You Can’t Force Love. Or a Good Trade.

With my daughter needing a ride to and from camp last week, I worked remotely from a little downtown café during the a.m. hours.

The place is called The Sun Shop. And I’m grateful for their tea, bagels, Wi-Fi and bathroom. But mostly their bathroom.

Let’s just say the writing was on the wall there, so to speak. I’ll spare you the details, but one piece of graffiti alluded to “not forcing love,” among other things. And that got me thinking.

It’s easy to see that forcing love is not love. Love is truly love when it flows out of you freely — uninhibited by selfish desires, ulterior motives and misguided expectations of fulfillment.

Then there’s unconditional love, the only two sources of which are your dog and its semordnilap. (Hint, read both words backward.)

But then, when I sat down pen my weekly correspondence to you, I thought of the toilet philosophy at the café.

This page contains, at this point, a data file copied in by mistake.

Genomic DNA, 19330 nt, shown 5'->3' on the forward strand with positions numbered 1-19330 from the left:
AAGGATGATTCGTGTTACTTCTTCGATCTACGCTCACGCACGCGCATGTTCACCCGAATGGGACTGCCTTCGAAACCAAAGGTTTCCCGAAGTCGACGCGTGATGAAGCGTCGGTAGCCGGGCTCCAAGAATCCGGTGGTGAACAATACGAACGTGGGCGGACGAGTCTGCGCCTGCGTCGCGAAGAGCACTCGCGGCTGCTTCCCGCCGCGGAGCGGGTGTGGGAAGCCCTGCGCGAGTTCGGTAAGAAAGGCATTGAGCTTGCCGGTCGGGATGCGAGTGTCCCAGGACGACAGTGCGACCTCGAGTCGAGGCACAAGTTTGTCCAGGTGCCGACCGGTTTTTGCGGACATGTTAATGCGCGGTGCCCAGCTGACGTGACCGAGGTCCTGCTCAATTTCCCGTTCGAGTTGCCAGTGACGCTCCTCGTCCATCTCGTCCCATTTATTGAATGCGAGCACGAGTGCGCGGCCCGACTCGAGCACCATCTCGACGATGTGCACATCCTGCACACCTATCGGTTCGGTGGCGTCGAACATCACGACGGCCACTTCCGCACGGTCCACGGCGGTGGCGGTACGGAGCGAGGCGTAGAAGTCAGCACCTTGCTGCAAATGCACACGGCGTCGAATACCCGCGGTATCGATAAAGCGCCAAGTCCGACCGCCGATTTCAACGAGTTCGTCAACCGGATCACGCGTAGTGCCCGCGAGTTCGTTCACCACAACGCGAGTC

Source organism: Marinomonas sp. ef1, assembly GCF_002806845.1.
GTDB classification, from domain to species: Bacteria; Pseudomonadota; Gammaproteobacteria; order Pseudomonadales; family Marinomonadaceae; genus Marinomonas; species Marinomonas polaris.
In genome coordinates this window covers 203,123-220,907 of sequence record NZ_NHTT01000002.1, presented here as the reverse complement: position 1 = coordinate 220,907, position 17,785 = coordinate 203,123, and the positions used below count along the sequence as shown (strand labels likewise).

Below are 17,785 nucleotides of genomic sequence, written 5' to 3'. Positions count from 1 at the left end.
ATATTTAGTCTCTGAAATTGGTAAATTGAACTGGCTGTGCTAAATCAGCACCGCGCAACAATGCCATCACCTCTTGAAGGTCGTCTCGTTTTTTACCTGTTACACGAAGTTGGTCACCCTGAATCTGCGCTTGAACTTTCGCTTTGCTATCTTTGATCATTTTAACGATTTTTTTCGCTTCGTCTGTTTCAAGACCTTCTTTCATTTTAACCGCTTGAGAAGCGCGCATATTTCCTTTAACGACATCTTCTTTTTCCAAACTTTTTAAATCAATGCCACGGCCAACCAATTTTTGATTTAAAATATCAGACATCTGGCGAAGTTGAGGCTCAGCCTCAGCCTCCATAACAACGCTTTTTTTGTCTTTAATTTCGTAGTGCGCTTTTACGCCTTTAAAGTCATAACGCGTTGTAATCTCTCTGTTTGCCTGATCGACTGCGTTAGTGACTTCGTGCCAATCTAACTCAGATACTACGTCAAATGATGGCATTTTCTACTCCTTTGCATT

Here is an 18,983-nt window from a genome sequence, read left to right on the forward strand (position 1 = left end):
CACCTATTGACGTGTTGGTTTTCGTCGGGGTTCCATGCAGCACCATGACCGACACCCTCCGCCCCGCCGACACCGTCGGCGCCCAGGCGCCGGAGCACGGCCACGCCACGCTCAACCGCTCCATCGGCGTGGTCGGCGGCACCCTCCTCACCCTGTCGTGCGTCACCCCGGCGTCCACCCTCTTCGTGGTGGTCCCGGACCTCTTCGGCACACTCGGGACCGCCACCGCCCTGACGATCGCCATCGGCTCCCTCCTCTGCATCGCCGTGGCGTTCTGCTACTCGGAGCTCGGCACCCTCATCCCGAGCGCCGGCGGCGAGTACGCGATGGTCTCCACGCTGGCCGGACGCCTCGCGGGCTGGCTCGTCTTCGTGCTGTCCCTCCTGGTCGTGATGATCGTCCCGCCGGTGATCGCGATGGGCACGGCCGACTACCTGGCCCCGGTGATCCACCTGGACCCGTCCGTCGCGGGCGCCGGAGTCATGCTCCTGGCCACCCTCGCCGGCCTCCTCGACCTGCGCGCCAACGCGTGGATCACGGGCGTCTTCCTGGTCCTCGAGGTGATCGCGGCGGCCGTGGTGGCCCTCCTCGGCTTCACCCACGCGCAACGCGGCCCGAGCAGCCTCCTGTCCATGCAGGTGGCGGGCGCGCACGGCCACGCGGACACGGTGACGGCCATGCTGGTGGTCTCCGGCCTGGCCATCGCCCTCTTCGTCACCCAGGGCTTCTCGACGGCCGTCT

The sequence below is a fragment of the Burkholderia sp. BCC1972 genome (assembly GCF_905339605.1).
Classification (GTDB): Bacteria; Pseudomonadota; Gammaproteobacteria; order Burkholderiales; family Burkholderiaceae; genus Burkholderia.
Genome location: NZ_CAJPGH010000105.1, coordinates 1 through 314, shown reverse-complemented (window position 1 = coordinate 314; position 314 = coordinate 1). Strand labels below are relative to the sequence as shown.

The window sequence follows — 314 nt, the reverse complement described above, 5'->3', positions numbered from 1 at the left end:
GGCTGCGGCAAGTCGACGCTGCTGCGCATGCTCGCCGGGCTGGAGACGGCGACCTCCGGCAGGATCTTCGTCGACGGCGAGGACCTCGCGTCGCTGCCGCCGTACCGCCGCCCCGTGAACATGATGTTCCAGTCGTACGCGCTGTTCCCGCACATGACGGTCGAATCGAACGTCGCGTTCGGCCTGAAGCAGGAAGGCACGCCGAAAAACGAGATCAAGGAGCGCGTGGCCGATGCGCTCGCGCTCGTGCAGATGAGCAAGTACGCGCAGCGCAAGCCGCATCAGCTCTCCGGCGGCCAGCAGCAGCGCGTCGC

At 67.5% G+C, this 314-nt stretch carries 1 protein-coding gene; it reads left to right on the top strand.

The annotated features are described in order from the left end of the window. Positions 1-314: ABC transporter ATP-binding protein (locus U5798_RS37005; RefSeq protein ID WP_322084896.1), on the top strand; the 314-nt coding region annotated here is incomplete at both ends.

Take out love and put in “trading.”

If you have to force a trade, it’s probably crap.

Trust me — I know.

And so does Jeffrey Gundlach.

In Pursuit of Good Trading

I spent more than a decade honing a trading system I could put my confidence in.

That included whittling down indicators, price measuring tools and trading patterns until I was left with the bare minimum. But arriving at a minimally sufficient selection of technical tools was not and is not the exclamation point on my system.

In fact, there is no exclamation point. There is no period. There is no end to this pursuit.